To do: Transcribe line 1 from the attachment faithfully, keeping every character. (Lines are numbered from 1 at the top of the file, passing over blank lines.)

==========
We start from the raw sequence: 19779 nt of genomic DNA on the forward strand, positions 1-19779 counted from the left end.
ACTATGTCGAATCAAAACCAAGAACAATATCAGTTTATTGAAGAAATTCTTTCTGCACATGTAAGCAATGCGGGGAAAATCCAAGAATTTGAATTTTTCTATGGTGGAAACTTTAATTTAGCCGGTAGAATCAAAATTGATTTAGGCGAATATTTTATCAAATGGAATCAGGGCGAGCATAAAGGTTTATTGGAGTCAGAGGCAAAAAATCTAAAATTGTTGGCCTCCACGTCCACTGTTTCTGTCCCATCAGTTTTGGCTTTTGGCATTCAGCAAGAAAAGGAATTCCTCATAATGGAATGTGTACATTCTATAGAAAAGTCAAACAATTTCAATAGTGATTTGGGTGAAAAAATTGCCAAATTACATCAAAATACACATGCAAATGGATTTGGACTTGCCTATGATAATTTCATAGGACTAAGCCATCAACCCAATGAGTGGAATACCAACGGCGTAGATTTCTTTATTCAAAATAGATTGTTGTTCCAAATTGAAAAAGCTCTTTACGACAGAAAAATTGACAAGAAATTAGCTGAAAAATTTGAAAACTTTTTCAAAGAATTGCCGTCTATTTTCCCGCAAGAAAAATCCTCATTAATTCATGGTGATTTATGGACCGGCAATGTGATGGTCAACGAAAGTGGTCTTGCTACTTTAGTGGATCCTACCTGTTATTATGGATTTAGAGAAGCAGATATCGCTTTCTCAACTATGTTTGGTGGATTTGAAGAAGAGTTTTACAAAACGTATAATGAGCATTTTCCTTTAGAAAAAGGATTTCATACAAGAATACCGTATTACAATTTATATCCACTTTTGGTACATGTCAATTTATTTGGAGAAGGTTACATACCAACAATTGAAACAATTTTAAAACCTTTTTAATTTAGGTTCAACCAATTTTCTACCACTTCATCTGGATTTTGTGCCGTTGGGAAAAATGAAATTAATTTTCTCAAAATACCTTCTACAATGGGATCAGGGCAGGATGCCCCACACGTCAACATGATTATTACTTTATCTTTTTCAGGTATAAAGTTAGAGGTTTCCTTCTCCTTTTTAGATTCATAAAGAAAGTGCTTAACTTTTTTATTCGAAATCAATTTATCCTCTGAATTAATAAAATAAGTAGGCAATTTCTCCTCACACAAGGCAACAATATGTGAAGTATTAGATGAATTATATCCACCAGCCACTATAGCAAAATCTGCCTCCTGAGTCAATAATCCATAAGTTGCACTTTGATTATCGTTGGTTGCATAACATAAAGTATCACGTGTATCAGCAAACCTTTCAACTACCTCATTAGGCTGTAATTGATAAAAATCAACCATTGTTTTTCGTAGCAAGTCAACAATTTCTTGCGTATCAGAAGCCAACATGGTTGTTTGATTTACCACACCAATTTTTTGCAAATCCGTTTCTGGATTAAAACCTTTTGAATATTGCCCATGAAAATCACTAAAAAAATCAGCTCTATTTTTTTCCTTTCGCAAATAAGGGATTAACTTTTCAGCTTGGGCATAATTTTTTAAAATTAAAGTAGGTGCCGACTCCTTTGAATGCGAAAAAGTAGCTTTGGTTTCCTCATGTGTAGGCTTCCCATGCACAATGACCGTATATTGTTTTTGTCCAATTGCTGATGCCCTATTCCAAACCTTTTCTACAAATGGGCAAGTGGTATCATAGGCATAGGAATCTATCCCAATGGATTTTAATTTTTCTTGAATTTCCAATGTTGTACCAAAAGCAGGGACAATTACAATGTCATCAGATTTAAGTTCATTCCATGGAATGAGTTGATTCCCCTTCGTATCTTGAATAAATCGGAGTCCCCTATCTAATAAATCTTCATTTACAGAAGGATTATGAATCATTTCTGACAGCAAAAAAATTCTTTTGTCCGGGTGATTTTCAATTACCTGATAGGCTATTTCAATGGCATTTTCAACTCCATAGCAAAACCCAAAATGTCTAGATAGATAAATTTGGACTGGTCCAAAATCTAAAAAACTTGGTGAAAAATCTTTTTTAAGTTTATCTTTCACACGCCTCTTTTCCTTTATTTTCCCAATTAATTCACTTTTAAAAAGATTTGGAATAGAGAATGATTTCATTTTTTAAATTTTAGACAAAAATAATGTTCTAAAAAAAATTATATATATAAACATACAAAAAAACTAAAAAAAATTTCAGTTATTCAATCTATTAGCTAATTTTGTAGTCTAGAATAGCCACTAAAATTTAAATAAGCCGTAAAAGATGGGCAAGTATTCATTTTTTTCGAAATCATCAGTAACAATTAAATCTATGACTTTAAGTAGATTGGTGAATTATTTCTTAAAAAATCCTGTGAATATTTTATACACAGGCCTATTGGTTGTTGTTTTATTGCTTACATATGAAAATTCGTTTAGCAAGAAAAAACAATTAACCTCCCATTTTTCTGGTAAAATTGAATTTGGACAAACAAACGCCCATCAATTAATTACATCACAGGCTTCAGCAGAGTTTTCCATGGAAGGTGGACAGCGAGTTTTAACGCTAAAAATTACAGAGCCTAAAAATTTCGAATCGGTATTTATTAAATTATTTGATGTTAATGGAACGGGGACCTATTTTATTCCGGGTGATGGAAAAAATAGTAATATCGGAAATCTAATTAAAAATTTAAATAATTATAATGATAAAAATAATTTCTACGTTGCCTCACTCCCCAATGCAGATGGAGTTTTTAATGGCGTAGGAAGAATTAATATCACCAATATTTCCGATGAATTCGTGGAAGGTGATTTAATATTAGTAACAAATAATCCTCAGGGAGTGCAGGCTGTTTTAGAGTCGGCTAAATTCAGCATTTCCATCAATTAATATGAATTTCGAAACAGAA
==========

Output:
We start from the raw sequence: 19779 nt of genomic DNA on the forward strand, positions 1-19779 counted from the left end.